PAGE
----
Executive Summary ASCP Vacancy Survey 2022: Amid Growing Shortages, Organizations Take Action to Create a Stronger Laboratory Workforce

By Edna Garcia and Iman Kundu - April 29, 2024


Medical laboratories have experienced workforce shortages and increased vacancies for several years due to retirements, a lack of qualified laboratory personnel, and the limited number of laboratory training programs. According to the U.S. Department of Health and Human Services (HHS) Office of the Assistant Secretary for Planning and Evaluation (ASPE) Issue Brief, “while case numbers and hospitalization rates are declining as of March 1, 2022, and the most acute workforce challenges may be easing for the time being, many of the impacts the pandemic has had on the workforce are cumulative and may not resolve quickly.

Across the nation, the overall vacancy rate (including supervisory-level personnel) was highest for the Core Laboratory department (18.0%) and lowest for the Cytogenetics department at 7.0% (FIGURE 1). According to the survey findings, the Cytology department had the highest overall percentage (19.6%) of employees anticipated to retire in the next five years. Phlebotomy had the lowest rate of employees expected to retire in the next five years at 8.7% (FIGURE 2). Overall certification rates were highest in the Hematology/Coagulation department and lowest in the Specimen Processing department (FIGURE 3). For the Anatomic Pathology, Blood Bank, Chemistry/ Toxicology, Core Laboratory, Hematology/Coagulation, Microbiology, Molecular Biology/Molecular Pathology/ Molecular Diagnostics, and Phlebotomy departments, the percentage of respondents who reported that they are required to hire certified personnel was lower than in 2020, the difference ranging between 0.5% and 23.3% (TABLE 1).




Blood Bank, Chemistry/Toxicology, Core Laboratory, Flow Cytometry, Hematology/Coagulation, Immunology, Microbiology, and Send-Outs departments took seven to 12 months to hire staff (nonsupervisory); Cytology departments took more than 12 months; and the remaining departments surveyed took three to six months to hire. For most departments (Anatomic Pathology, Cytology, Hematology/Coagulation, LIS/QA/PI, Microbiology, and Point-of-Care), hiring of supervisors now takes more than 12 months, a longer period compared with 2020. Chemistry/Toxicology, Flow Cytometry, Immunology, and Send-Outs departments took seven to 12 months to hire a supervisor. Cytogenetics, Histology, Molecular Biology/ Molecular Pathology/Molecular Diagnostics, Phlebotomy, and Specimen Processing took three to six months to hire a supervisor, while Blood Bank took three to more than 12 months, and Chemistry/Toxicology took three to 12 months.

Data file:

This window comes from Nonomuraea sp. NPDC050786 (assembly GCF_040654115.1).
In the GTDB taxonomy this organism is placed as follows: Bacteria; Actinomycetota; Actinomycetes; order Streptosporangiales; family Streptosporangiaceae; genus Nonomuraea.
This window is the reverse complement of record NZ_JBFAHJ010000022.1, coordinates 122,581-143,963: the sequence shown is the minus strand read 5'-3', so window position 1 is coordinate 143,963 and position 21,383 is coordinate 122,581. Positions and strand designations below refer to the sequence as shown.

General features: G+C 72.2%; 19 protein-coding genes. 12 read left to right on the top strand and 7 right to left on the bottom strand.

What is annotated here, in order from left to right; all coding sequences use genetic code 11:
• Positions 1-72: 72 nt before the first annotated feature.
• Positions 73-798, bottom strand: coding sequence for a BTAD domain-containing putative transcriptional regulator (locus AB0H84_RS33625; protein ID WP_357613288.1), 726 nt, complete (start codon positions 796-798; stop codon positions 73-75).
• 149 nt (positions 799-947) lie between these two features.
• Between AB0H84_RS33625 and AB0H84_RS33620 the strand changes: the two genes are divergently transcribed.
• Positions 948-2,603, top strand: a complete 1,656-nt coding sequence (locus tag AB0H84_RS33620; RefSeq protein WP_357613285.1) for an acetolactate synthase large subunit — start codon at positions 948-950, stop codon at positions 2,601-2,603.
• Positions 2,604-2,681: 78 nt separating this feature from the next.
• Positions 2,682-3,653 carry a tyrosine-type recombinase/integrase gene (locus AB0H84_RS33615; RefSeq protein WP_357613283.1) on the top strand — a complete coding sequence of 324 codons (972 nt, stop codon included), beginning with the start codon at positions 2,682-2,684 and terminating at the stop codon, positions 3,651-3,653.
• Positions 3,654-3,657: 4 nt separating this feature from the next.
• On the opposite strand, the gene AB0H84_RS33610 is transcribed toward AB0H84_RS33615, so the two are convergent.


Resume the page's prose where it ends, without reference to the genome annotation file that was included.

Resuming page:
Positions not being filled coupled with lack of qualified staff continue to exacerbate laboratory staffing shortages three years after the beginning of the COVID-19 pandemic. According to one respondent, “2020-2022 has been the hardest time I have had in my 20 years in this field to retain and hire staff. Also, the students coming out of the schools during this time period are not properly prepared to work in the lab as they were not able to do their clinical rotations, or it was limited. It is taking longer to train/teach these new hires.” Some employers have adapted to recruitment and retention challenges by beginning to hire noncertified personnel to perform testing.1

The qualitative analysis results from this survey show that there is an urgent need to focus not only on recruitment but equally on retention of laboratory professionals. The most common concern from respondents was salaries/benefits not keeping up with inflation and acting as a barrier in retaining staff. Competition with other laboratories offering higher pay or sign-on bonuses and travel pay has become a major contributor to the loss of staff. One respondent said, “there needs to be incentives offered to recruit, but the incentives really need to be focused on retention efforts. I honestly believe low wages and lack of recognition of the knowledge base of our professionals are the biggest problems.”

Making strides to improve visibility of the laboratory

In March 2023, the Medical and Public Health Laboratory Workforce Coalition—a coalition of more than 20 national and regional laboratory, pathology, and other healthcare associations—was formed to work toward building a more robust and diverse medical laboratory workforce. This new workforce coalition will work to increase the visibility of laboratory occupations, such as by exposing students from elementary school through college to laboratory careers; expand and improve workforce recruitment, development, and retention efforts; and increase diversity, equity, and inclusion in the laboratory workforce.2 Since its inception, the coalition has put forth a full-page printed advertisement in Modern Healthcare to promote the visibility of the profession and has joined forces to urge Congress to tackle critical values | volume 17 | issue 2 April 2024 | critical values 9 the critical personnel shortages affecting the pathology and laboratory workforce.3